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Author

W Tysse

Bio: W Tysse is an academic researcher. The author has contributed to research in topics: Possession (law) & Poison control. The author has an hindex of 1, co-authored 1 publications receiving 2 citations.

Papers
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Journal Article
TL;DR: This article examined how the Codex Justinianus, one fourth of the Corpus Iuris Civilis, regulated the private individual's ability to own and engage in self defense and found that provisions in the Codex are generally very supportive of an individual's right to self defense.
Abstract: The Corpus Iuris Civilis -- a collection of ancient Roman statutes and juristic writings since the age of Cicero -- has had a profound effect on the development of modern law. This article examines how the Codex Justinianus, one fourth of the Corpus, regulated the private individual’s ability to own weapons and engage in self defense. The Article finds that provisions in the Codex are generally very supportive of an individual’s right to self defense. Though the Codex’s treatment of the private possession of weapons is mixed, the Article draws on historical context (widespread slavery, constant threat of barbarian invasion) and identifies background assumptions behind many Codex provisions to argue that private ownership of weapons must in fact have been commonplace. The Article offers new English translations of many Roman laws for which no adequate English translation currently exists.

2 citations


Cited by
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Book
14 Oct 2013
TL;DR: Bauschatz as mentioned in this paper examines the activities of a broad array of police officers in Ptolemaic Egypt (323-30 BC) and argues that police officials enjoyed great autonomy, providing assistance to even the lowest levels of society when crimes were committed.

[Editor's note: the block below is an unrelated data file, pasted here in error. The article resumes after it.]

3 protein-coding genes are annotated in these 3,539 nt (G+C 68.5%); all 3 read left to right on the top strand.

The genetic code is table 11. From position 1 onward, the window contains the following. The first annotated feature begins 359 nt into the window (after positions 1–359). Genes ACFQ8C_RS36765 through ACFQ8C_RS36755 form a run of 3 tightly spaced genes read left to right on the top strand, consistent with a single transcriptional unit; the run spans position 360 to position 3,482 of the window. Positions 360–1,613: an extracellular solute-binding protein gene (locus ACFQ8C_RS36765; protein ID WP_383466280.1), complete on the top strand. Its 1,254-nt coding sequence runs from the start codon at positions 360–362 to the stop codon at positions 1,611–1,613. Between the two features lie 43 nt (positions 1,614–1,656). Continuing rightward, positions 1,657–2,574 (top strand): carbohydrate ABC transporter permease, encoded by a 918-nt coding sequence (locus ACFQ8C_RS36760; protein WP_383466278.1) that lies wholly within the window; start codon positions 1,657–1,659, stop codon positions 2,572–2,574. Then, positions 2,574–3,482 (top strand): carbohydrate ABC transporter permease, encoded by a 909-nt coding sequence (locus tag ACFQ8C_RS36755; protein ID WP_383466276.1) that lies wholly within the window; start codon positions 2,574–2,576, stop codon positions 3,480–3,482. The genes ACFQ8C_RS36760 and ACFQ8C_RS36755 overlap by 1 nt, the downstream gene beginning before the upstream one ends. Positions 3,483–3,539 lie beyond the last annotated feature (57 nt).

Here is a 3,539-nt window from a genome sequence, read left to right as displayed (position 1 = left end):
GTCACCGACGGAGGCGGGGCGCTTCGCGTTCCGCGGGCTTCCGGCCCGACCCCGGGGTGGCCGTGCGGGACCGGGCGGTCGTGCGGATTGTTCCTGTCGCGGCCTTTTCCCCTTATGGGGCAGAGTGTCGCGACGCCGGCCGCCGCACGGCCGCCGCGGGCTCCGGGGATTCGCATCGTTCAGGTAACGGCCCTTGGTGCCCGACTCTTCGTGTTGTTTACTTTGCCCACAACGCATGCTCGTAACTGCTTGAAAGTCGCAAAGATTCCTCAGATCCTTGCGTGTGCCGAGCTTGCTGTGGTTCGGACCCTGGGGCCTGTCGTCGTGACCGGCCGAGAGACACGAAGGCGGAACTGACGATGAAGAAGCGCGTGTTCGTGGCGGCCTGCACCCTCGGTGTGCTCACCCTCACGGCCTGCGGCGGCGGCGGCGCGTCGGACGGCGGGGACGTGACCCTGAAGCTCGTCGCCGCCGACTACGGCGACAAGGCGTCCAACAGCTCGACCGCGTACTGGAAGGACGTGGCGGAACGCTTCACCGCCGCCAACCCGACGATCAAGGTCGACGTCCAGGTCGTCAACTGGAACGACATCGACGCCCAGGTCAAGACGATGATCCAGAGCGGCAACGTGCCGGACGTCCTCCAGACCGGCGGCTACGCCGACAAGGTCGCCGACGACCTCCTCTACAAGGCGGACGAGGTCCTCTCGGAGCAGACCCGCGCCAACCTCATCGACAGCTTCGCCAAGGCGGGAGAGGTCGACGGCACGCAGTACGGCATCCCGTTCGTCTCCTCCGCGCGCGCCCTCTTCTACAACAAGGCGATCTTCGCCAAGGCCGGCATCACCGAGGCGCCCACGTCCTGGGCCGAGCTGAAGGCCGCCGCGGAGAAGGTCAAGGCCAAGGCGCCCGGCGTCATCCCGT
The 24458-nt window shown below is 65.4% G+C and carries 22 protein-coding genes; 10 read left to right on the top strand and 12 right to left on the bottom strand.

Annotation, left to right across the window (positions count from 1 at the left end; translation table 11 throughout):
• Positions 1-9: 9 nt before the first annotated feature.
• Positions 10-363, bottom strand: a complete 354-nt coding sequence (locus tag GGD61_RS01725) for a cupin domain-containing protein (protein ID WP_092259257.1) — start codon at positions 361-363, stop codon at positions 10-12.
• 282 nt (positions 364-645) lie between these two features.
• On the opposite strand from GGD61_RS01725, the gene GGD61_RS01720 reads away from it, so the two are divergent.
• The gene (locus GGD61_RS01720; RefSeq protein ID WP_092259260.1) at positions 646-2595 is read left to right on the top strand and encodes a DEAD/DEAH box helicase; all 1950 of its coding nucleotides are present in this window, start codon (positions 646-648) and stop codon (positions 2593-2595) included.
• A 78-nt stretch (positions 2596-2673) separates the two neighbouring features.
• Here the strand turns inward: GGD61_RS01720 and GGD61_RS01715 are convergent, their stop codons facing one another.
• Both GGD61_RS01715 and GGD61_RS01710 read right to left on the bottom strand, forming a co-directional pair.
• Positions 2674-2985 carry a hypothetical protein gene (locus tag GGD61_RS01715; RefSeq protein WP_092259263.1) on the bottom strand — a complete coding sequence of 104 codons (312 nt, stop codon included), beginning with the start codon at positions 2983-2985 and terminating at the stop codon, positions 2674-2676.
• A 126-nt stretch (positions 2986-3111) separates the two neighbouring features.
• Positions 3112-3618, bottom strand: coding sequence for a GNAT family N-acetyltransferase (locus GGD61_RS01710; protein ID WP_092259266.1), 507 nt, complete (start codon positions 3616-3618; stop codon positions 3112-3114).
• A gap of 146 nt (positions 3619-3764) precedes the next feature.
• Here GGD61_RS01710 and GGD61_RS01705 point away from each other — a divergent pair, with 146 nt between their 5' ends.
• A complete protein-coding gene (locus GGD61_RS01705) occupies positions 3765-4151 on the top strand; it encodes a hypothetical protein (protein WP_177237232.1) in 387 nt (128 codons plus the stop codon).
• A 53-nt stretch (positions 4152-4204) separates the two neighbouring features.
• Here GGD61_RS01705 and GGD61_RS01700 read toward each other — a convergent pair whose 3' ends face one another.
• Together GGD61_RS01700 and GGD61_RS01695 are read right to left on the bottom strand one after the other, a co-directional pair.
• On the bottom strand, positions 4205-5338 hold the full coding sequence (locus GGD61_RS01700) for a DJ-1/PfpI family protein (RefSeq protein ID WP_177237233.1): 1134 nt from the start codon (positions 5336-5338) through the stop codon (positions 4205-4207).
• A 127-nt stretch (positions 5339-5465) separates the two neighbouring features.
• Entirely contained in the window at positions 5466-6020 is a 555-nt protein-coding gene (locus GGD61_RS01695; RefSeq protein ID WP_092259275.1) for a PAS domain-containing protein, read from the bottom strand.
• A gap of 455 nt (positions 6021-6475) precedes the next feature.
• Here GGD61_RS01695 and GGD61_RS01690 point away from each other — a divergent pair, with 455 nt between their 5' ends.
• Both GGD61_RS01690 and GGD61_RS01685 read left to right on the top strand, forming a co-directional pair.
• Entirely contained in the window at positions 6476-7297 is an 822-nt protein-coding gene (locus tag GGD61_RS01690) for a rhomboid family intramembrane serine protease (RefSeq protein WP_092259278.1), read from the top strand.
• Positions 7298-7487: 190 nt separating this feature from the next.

Abstract: This book examines the activities of a broad array of police officers in Ptolemaic Egypt (323–30 BC) and argues that Ptolemaic police officials enjoyed great autonomy, providing assistance to even the lowest levels of society when crimes were committed Throughout the nearly 300 years of Ptolemaic rule, victims of crime in all areas of the Egyptian countryside called on local police officials to investigate crimes; hold trials; and arrest, question and sometimes even imprison wrongdoers Drawing on a large body of textual evidence for the cultural, social and economic interactions between state and citizen, John Bauschatz demonstrates that the police system was efficient, effective, and largely independent of central government controls No other law enforcement organization exhibiting such a degree of autonomy and flexibility appears in extant evidence from the rest of the Greco-Roman world

60 citations

Journal ArticleDOI
Dale B. Martin1
TL;DR: For example, the authors highlights the significance of Jesus' disciples being armed when he was arrested just outside the walls of Jerusalem, linking that fact with other details from the sources, such as Jesus' opposition to the temple, the presence of Samaritans among his early followers, the absence of lamb at the last supper, and the fact that he was executed by the Romans as a social rebel.
Abstract: In debating the meaning of Jesus’ arrest and death at Jerusalem, scholars have paid too little attention to normal Roman practices of dealing with persons found armed in public in Rome or other cities under their control. Moreover, the idea that only one or two of Jesus’ disciples were armed has been accepted uncritically in spite of the probability that more or all of them were armed. This article highlights the significance of Jesus’ disciples being armed when he was arrested just outside the walls of Jerusalem, linking that fact with other details from the sources, such as Jesus’ opposition to the temple, the presence of Samaritans among his early followers, the absence of lamb at the last supper, and the fact that he was executed by the Romans as a ‘social rebel’. Jesus led his followers, armed, to Jerusalem to participate in a heavenly-earthly battle to overthrow the Romans and their high-priestly client rulers of Judea.

18 citations